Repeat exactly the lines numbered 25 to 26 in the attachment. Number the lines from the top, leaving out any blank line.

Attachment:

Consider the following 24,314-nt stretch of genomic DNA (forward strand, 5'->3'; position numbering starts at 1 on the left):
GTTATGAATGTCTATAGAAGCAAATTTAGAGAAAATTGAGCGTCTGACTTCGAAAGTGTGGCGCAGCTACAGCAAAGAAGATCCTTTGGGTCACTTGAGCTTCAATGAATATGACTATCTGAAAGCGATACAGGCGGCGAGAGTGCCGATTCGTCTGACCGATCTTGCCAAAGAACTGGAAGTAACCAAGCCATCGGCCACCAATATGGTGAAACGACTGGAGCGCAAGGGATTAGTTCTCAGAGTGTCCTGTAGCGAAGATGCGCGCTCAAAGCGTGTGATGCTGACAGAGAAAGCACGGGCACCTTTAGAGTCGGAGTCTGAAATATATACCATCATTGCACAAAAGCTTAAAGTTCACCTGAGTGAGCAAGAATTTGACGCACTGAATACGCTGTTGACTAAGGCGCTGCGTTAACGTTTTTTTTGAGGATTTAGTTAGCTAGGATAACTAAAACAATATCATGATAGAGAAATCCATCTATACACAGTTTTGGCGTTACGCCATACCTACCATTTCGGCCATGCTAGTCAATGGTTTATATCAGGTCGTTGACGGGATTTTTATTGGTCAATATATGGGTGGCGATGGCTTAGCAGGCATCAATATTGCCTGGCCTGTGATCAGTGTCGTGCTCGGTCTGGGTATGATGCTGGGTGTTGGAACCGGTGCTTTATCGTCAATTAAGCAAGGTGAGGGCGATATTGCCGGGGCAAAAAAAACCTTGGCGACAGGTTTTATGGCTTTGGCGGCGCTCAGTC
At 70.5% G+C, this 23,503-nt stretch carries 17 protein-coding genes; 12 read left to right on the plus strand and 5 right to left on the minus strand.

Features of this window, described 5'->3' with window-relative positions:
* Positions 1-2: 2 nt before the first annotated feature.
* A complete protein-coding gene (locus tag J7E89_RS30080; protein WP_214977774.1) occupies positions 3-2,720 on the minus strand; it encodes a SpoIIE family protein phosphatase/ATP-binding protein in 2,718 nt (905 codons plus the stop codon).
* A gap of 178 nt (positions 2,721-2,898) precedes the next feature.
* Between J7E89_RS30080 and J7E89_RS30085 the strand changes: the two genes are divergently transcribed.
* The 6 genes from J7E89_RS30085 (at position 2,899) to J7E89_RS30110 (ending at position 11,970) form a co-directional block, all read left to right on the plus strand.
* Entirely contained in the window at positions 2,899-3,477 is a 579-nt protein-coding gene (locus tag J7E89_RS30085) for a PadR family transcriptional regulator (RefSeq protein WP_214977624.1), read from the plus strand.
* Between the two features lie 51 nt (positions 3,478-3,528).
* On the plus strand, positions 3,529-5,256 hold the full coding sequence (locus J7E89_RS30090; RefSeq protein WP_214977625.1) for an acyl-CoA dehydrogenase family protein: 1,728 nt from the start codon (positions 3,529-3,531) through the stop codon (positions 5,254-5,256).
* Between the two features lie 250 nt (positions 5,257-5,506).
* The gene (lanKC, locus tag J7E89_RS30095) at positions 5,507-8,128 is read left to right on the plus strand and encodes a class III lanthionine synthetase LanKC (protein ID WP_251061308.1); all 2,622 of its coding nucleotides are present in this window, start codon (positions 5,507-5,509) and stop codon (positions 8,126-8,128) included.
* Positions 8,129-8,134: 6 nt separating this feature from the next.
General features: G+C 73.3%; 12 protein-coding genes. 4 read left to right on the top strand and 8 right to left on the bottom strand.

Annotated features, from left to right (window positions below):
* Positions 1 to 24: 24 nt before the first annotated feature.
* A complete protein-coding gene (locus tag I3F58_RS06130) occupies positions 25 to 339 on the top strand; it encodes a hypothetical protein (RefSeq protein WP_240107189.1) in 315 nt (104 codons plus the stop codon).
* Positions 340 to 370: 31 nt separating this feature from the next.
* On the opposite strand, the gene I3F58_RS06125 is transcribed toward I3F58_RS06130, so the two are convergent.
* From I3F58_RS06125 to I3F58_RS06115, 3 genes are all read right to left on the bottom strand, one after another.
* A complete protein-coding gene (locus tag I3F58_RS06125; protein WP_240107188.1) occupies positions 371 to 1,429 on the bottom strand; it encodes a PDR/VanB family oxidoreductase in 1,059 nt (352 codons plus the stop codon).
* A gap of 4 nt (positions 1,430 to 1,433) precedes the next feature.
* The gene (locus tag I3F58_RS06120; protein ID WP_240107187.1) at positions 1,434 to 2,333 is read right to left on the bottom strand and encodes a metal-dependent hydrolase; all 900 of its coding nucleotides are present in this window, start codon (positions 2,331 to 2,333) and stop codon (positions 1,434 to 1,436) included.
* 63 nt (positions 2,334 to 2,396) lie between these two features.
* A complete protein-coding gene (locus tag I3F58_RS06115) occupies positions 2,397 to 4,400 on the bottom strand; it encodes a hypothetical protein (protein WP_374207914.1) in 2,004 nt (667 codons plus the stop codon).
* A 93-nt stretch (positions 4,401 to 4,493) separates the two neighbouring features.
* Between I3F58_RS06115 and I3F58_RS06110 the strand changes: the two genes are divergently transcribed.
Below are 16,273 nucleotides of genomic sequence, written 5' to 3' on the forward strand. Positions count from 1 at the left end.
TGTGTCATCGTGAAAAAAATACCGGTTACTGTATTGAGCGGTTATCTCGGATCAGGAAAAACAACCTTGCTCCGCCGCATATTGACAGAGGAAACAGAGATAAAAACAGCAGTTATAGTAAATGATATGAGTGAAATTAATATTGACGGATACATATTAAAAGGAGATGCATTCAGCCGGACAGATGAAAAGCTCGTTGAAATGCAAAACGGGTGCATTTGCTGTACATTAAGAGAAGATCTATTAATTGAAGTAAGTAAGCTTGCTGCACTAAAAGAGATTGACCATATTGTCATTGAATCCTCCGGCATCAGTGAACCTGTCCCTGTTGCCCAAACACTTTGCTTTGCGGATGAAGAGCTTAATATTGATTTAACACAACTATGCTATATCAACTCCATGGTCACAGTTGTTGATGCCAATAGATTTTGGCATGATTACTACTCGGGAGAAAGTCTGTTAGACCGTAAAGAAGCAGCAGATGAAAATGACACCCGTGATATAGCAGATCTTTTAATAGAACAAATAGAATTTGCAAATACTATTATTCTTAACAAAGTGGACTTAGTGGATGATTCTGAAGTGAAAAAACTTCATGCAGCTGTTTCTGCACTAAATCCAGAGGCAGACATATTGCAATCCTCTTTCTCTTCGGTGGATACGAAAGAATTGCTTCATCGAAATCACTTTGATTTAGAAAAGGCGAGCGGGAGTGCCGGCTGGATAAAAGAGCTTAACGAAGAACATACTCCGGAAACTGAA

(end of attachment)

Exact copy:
* The gene (locus tag I3F58_RS06120; protein ID WP_240107187.1) at positions 1,434 to 2,333 is read right to left on the bottom strand and encodes a metal-dependent hydrolase; all 900 of its coding nucleotides are present in this window, start codon (positions 2,331 to 2,333) and stop codon (positions 1,434 to 1,436) included.
* 63 nt (positions 2,334 to 2,396) lie between these two features.